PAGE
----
We have a crises in our state. There are 13,000 children who are separated from their families in Georgia. They are in state custody due to neglect, abandonment, or abuse. What we all take for granted in the stability of home is not a part of their world. The number of these children has doubled in the past five years. In Newton County alone, there are 160 children in foster care.
These children range in age from new born to eighteen years of age. For their safe being, they can’t remain in their homes. Unfortunately there is a need to separate them from their families There is a system of foster care homes that the Department of Family and Children’s Services has in place where these children are placed. But because of the demand on the system, there is great need than ever for volunteer support.
One way you can get involved is volunteer to be a part of the Alcovy Apointed Special Advocates for Children. You can get more information at www.alcovycasa.org or 678-6235-1246.
When a CASA volunteer is assigned to a child, the purpose is to give the child a voice and chance for a better life. In fact a child without a CASA volunteer is twice as likely to remain in the foster care system and not find a permanent home.
You might ask, “What is expected of a volunteer to be a Court Appointed Special Advocate?” First be assured you will get the training you need to be effective. You must be willing to be a part of a training program offered by the Alcovy CASA. You will be asked to spend some time with the child assigned to you. You will become the one constant for the child you are assigned to. You become the eyes and ears of the court. You come with only one goal, “What is best for this child.”
When you first hear this challenge, you might think it takes a great deal of special training. What it takes is a compassionate heart that cares. A willingness to get down to a child’s level and help them know they have been heard. The CASA volunteers becomes a rock in a shifting world. Over the time that you work with the child assigned to you, you may be the only one who is a constant.
To help put a face on what it means to be a CASA volunteer, let me share the story of a friend here in Covington who is a volunteer in Alcovy CASA. For the sake of this telling, I will call her “Susanna”. After she received her training, she was assigned her first child. This child, we shall call “Butterfly” for the sake of this telling.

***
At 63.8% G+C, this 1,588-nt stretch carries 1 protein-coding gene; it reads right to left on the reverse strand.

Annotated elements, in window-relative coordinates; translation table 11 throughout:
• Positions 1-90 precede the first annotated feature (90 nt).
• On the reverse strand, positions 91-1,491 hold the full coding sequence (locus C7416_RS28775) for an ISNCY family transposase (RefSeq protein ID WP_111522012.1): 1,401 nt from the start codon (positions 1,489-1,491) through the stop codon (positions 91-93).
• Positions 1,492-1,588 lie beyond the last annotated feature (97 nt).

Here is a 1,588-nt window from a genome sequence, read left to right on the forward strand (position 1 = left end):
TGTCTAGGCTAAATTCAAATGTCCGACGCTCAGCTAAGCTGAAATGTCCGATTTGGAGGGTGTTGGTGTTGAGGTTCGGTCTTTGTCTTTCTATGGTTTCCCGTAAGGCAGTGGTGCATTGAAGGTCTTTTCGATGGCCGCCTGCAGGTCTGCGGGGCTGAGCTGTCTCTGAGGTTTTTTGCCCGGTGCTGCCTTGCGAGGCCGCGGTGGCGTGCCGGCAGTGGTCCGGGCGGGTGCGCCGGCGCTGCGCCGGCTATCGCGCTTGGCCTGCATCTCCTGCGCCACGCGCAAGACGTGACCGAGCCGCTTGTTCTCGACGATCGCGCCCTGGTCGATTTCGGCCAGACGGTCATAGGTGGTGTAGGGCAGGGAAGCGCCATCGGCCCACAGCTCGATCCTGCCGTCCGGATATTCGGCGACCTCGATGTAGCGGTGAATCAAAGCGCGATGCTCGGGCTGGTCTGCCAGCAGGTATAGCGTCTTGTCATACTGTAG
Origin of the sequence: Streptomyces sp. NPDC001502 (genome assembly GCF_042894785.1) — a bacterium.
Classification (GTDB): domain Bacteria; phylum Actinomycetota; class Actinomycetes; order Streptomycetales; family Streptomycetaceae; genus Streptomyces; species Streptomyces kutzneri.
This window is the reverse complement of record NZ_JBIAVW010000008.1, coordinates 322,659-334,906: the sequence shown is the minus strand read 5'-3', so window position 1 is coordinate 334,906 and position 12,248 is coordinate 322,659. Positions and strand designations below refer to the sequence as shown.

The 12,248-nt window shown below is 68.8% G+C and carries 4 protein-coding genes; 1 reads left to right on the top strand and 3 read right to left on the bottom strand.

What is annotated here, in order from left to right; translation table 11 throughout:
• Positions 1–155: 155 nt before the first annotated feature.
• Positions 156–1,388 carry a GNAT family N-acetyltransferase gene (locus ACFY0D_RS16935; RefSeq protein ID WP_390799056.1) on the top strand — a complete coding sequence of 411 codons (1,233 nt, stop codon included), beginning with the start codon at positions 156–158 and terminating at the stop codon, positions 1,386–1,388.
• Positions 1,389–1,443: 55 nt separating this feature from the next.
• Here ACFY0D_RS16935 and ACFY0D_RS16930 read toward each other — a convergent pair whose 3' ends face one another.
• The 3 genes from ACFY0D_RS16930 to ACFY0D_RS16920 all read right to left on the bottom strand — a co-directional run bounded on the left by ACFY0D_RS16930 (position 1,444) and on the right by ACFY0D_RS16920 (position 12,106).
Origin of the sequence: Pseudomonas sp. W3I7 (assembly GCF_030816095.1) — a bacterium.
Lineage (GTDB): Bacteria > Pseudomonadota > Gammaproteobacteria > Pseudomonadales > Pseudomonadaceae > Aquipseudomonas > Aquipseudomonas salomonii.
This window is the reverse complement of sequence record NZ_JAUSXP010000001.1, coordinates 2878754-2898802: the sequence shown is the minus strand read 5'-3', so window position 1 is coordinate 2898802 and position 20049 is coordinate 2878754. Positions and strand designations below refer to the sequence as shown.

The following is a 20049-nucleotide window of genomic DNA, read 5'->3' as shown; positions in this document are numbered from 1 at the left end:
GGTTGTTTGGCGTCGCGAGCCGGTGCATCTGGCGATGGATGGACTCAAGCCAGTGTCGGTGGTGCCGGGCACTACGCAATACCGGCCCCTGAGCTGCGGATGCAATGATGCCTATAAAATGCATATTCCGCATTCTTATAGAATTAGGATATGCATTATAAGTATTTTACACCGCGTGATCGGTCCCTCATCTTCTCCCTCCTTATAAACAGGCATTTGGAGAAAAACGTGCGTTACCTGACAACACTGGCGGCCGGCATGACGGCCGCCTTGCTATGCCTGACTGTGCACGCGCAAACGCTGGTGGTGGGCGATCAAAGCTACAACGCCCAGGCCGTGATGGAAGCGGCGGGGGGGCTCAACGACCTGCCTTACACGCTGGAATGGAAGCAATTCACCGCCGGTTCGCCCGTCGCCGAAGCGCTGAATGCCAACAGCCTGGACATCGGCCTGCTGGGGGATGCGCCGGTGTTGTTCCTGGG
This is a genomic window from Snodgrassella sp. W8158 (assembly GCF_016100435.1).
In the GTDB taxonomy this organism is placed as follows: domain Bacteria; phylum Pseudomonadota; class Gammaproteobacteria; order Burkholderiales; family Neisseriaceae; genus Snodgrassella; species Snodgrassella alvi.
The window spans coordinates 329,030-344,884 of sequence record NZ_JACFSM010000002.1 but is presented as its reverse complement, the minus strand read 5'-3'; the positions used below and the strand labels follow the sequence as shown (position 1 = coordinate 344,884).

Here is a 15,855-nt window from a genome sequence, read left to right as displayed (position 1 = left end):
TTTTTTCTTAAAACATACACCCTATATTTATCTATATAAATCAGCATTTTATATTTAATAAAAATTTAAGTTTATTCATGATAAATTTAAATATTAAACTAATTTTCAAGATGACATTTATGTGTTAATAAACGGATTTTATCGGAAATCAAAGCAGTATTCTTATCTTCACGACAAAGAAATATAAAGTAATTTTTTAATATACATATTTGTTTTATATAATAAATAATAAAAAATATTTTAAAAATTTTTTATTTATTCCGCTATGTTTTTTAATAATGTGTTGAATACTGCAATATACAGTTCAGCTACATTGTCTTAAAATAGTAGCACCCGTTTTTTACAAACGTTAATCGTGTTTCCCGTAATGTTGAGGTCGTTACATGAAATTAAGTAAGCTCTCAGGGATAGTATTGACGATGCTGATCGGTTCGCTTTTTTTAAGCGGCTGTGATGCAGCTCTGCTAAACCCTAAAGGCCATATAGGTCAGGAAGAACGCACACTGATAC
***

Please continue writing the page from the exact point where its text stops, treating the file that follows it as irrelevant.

A little back ground on Butterfly. She and two siblings for their safety and wellbeing had to be removed from their parents and were placed with grandparents. When the grandparents could no longer care for the three, they went to live with a great uncle. After a while this uncle kept Butterfly’s two siblings but turned Butterfly over to the foster system. Think with me, how shattering this would be to be to one who was then nine years old and removed from her siblings and family. The one who was unwanted and had to go live with strangers. There was enough stress in this that Butterfly had to be placed first in a foster home and then two different therapeutic settings.
Into this situation stepped Susanna. She made an appointment to meet Butterfly. When she kept the appointment and introduced herself, Butterfly made no response. After a time of silence Susanna told Butterfly, she would be back and she didn’t expect anything of her, but that she cared for her and would b back. This went on for months until Butterfly began to speak. In fact when Susanna visited a group that butterfly was a part of, she introduced her as my “Grandma.” The key that made this huge change possible was steadfastness and patience on the part of the CASA volunteer.
In the eight years that Susanna worked with Butterfly she was the only constant in her life. The bond that was built between the two led to Butterfly being able to be more open to the world. You can see this is a poem that Butterfly wrote. We get a glimpse into the soul of young person who had been through many hard situations.
Ever watched someone step on
A butterfly’s wings or have someone
Take one of your things.
Thought you saw the truth in someone’s
Eyes then your find out it all was a lie.
Ever had someone change from a
Friend to a foe? As the world around
You is stuck on “go”.
You want to keep on dreaming a
Wonderful dream to realize later
It’s not what it seems.
You wanted to run but found out
You can’t hide. In a room where
There’s no one by your side.
I’ve been where you’ve been
I’ve seen what you’ve seen
So please take my advice for your life
Please take care. What you have
Now might not always be there.
The bond that was built between Susanna and Butterfly led to Susanna’s Sunday School Class “adopting” Butterfly. They would send gifs and cards for birthdays and holidays. Of course, they never met Butterfly for privacy sake, but they became a part of Butterfly’s world.
As I write this column I wish I had a better ending. The truth is that despite the best of care, Butterfly lost her battle with two serious diseases and died. But think with me for a moment what a great gift she had been given by her CASA volunteer. She died knowing someone cared.
Indeed we have a crises in our state and our community with the need to bring stability to young lives whose world is shaken to the point of being shattered. When a volunteer steps forward to be trained, the effect is lift up a child’s voice and make a turn in that child’s life. It makes a great difference in that child’s life.
B. Wiley Stephens is a retired United Methodist Minister and author who now resides in Covington.